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Building Student Confidence with Gradual Release of Responsibility

Published: October 24, 2016

The Gradual Release of Responsibility Model (GRR Model) is a progressive method of learning that walks students through the learning process. Students start as observers watching their teacher model an action, then they become active participants who perform the action with their teacher and peers, and finally, they become confident, independent learners who can perform the action by themselves.

Gradual Release of Responsibility

This idea of guiding students towards learning independence has been studied by educational researchers and theorists for many years, but it became widely known as the gradual release of responsibility in 1983 after the release of a report by P. David Pearson and Margaret Gallagher at the University of Illinois. “Basing their model on the ideas of the Russian educational theorist Lev Vygotsky, Pearson and Gallagher envisioned instruction that moved from explicit modeling and instruction to guided practice and then to activities that incrementally positioned students into becoming independent learners.” Vygotsky’s concept of having a teacher interact with and support a student as he learns a task is called “instructional scaffolding” and it’s a necessary component of the GRR Model.

Gradual Release of Responsibility is a very important method used in the GrapeSEED program. Each step of the model is necessary for students in order to allow them time to build confidence as they practice and move from one Unit to the next, growing in their oral language and literacy development.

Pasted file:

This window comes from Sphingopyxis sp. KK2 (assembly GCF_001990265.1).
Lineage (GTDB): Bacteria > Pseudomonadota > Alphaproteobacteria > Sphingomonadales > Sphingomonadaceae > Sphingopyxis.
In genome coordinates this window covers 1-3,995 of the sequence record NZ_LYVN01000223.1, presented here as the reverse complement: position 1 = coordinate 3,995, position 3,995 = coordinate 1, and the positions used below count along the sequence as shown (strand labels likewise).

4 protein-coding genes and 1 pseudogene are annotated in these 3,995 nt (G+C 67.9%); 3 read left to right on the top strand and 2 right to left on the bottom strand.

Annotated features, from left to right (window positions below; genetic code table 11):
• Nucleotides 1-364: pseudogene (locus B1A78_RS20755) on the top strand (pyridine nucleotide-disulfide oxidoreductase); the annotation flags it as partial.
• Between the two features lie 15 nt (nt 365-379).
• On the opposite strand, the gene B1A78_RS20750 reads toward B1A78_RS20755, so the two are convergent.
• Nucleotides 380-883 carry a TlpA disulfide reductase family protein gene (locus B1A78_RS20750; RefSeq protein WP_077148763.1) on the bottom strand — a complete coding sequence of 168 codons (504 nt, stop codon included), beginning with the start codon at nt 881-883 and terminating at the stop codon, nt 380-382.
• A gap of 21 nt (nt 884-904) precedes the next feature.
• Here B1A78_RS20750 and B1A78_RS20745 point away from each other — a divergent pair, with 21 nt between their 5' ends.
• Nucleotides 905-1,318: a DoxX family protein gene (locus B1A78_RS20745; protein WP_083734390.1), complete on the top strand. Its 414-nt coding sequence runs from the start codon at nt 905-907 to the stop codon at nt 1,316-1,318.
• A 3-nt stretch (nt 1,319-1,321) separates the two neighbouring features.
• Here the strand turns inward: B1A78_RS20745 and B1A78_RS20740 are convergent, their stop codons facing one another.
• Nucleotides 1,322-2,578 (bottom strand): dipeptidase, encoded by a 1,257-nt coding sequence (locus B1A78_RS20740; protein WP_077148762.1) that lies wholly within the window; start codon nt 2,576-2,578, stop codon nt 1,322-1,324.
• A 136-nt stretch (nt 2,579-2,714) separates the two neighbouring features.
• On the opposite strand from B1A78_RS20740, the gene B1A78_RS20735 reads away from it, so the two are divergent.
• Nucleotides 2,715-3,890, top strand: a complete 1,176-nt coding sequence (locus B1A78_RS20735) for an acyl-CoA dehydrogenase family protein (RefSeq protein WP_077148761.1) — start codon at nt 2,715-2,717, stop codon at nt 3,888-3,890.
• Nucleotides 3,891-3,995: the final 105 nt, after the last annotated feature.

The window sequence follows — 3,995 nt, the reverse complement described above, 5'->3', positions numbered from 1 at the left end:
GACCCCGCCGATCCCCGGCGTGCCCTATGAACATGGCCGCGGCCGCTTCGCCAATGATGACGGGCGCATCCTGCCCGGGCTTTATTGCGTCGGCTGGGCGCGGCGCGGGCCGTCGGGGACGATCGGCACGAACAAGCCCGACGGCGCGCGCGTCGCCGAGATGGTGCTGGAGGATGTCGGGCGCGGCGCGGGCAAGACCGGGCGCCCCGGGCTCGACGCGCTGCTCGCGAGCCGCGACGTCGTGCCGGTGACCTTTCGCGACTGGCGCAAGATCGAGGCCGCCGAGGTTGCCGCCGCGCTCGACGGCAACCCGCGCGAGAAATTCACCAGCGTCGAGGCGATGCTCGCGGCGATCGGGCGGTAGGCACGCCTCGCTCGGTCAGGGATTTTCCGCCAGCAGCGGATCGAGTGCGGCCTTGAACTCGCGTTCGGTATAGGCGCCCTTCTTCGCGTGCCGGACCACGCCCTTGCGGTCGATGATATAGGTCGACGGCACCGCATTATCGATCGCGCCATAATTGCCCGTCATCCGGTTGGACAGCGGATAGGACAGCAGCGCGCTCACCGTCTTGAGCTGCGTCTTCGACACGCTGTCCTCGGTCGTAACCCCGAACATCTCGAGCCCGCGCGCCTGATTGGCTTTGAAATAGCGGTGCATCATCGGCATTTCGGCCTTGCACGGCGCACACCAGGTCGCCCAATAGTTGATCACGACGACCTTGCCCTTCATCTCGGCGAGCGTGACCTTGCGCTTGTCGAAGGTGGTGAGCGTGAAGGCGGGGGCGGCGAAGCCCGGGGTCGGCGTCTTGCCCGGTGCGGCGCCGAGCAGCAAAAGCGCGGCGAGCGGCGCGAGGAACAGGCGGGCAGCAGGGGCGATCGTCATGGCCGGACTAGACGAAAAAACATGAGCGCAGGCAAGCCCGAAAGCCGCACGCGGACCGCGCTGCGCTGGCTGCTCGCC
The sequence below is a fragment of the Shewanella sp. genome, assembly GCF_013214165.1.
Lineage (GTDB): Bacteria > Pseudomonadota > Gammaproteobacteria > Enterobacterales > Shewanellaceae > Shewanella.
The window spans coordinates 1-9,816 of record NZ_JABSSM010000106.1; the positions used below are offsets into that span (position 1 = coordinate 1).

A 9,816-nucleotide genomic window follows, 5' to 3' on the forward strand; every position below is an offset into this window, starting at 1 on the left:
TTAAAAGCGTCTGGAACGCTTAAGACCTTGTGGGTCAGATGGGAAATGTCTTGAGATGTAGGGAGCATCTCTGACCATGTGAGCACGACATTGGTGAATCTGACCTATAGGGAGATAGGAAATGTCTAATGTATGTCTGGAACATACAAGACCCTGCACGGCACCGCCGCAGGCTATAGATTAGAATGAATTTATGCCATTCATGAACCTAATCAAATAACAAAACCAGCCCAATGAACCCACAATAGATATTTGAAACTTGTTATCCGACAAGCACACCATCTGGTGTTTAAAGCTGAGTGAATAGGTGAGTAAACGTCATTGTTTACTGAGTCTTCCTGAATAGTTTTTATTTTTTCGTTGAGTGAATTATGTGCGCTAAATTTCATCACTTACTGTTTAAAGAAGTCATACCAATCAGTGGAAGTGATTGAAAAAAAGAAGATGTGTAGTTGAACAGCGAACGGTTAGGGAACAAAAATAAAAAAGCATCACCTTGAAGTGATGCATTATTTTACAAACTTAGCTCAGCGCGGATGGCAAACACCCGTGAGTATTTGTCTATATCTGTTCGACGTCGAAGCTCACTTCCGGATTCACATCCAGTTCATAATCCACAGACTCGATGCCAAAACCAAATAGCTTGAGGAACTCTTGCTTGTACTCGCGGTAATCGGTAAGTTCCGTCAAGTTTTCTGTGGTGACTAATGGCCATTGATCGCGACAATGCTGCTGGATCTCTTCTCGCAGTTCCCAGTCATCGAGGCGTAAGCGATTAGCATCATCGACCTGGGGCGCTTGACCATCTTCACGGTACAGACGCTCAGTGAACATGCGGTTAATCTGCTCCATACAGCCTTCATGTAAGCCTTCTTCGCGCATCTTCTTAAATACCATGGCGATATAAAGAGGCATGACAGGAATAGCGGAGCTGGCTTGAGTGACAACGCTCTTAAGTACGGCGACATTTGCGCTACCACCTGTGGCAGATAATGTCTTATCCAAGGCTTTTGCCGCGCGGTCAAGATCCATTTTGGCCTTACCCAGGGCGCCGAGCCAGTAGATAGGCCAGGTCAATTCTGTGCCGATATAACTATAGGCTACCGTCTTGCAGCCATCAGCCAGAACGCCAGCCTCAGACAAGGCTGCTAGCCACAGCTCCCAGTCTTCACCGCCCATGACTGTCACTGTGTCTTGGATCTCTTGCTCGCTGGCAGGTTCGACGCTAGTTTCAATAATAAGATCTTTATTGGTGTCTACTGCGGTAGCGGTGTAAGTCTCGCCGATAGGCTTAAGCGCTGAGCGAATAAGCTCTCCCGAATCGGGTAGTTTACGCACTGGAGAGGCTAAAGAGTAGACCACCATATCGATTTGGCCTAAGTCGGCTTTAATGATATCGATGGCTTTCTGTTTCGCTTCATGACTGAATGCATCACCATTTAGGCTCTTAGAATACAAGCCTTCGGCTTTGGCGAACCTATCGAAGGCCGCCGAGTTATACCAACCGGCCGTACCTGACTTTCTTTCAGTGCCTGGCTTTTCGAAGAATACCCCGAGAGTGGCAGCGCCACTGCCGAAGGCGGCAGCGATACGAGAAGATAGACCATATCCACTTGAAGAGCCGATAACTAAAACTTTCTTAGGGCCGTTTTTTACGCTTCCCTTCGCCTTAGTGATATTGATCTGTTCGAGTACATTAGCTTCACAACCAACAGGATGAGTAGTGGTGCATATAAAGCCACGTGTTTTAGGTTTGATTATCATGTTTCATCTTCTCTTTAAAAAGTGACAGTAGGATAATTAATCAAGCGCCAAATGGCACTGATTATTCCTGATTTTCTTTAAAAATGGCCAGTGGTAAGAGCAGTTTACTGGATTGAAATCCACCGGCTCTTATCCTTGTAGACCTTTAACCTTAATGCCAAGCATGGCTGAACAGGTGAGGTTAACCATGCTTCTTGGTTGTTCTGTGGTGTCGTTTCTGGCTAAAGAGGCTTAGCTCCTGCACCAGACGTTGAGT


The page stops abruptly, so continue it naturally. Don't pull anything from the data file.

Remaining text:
First, the teacher reads a story or poem, sings a song or chant, or demonstrates an action activity. The key is for the teacher to model the exact language she wants the students to use when they start participating. Through repeated exposure and other techniques, like pointing to the pictures, the students begin to understand the meaning behind the words and phrases they are hearing. As the students become more comfortable with the language, they will begin to say the words along with the teacher.

Reading to Students

Reading to Students

Teachers must determine when their students are ready to move on to the next step and participate with peers in speaking the text, asking questions, or demonstrating other language skills during an activity.

Shared Reading with Students

Shared Reading with Students

Once they are confident in using the language with the teacher and the class, teachers should encourage independent reading. Students can read from their GrapeSEED take-home books, for example, in a designated area for reading or in the listening center where they can follow along with the DVD.

Independent Reading By Students

Independent Reading by Students

With repeated exposure to the language through teacher modeling and shared reading with the teacher and peers, students build the confidence they need when it’s time to start reading on their own. This confidence will lead to much more enjoyable reading experiences as the students continue to grow and learn.


Erin Reeder

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